The first part of the guide provides comprehensive, relevant, and proven best practices that organizations should continuously implement to help reduce their risk such as maintaining offline, encrypted backups of critical data; creating, maintaining, and regularly exercising a basic cyberincident response plan (IRP) and associated communications plan that includes response and notification procedures.
Part two provides a step-by-step list of actions along with available services and resources for detection and analysis, containment and eradication, and recovery and post-incident activity. This checklist can guide any victim organization through a methodical, measured, and properly managed incident response approach.
“With our partners on the Joint Ransomware Task Force, CISA is focused on taking every action possible to support individuals and businesses, including ‘target-rich, cyber-poor’ entities like hospitals and K-12 schools, by providing actionable resources and information. We must collectively evolve to a model where ransomware actors are unable to use common tactics and techniques to compromise victims and where ransomware incidents are detected and remediated before harm occurs,” said Eric Goldstein, executive assistant director for Cybersecurity, CISA. “In order to address the ransomware epidemic, we must reduce the prevalence of ransomware intrusions and reduce their impacts, which include applying lessons learned from ransomware incidents that have affected far too many organizations.”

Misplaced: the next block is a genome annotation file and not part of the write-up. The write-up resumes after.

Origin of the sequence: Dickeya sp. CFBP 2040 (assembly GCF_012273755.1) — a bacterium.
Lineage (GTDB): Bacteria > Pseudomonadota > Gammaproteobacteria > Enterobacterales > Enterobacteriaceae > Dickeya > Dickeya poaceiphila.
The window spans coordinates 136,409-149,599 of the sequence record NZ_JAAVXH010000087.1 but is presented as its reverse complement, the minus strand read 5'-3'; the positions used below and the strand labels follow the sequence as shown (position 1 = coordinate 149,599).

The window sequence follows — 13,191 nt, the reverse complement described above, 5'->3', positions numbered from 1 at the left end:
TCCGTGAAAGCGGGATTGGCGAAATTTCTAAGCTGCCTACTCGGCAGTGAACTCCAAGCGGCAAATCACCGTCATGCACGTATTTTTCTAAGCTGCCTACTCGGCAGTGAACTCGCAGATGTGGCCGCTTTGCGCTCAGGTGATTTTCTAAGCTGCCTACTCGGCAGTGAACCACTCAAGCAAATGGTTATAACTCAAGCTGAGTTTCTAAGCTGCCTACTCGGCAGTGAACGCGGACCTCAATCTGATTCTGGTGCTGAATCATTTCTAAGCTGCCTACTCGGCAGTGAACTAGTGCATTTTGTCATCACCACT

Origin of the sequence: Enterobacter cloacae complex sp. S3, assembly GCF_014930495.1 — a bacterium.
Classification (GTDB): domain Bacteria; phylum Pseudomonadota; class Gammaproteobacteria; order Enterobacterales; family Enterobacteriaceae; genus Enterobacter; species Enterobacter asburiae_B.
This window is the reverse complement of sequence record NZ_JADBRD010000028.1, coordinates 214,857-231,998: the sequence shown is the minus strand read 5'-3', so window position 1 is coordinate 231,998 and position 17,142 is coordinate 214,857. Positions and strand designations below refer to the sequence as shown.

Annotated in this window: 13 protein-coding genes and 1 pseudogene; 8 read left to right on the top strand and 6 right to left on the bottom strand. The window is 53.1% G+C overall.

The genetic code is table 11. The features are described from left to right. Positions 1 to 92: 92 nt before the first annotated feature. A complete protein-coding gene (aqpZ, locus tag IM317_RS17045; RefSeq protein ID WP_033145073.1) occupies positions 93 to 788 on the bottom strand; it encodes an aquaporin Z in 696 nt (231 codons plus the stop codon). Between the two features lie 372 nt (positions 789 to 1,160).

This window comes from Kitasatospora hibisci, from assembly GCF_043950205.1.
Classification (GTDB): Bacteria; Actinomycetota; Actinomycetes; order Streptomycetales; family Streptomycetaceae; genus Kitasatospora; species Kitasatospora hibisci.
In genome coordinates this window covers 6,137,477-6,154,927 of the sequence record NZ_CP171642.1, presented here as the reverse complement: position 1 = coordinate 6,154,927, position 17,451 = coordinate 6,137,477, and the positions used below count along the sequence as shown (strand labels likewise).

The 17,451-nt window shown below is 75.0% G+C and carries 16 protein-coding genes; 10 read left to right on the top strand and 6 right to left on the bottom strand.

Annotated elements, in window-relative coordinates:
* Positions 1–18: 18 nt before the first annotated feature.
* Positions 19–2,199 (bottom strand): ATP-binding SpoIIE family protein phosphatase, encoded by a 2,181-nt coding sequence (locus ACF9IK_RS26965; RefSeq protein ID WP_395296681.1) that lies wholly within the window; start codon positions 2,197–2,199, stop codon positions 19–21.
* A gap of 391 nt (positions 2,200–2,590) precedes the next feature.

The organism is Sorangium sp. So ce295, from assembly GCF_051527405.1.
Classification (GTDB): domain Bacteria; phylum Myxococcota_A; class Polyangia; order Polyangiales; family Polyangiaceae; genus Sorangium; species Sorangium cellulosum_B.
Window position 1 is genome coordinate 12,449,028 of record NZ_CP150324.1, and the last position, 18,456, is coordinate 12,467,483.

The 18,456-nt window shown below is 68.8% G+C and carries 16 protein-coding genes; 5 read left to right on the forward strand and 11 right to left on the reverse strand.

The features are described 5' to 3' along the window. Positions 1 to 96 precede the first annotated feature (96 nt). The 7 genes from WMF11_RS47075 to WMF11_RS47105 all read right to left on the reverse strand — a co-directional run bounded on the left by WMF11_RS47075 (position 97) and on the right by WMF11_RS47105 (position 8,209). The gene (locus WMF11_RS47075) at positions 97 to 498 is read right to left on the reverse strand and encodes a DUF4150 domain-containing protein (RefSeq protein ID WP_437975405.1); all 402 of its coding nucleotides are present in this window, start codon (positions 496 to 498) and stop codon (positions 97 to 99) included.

"The FBI is committed to sharing information with organizations and the public to assist in shoring up network defenses," said Bryan Vorndran, assistant director of the FBI's Cyber Division. "While the FBI continues to prevent and disrupt cyberattacks, we cannot win the fight against ransomware attacks alone: we urge all organizations to implement these recommendations to ensure stronger resiliency for their networks."
“Ransomware tactics have become more destructive and impactful,” said Rob Joyce, NSA director of cybersecurity. “Malicious cyber actors are not only encrypting files and asking for ransom, they are also exfiltrating data and threatening victims to release it as a form of extortion. Most importantly, the speed of compromise and impact have increased dramatically, requiring even more effort on the part of defenders. These attacks will only continue evolving into more frequent and more sophisticated ransomware attacks. We need to effectively counter this growing threat.”
“Sharing cybersecurity best practices, in particular those that can help reduce the incidence of ransomware, is important to government organizations at all levels. The Multi-State Information Sharing and Analysis Center (MS-ISAC) is pleased to have been able to participate in the development of this important publication,” said John Gilligan, Center for Internet security chief executive officer.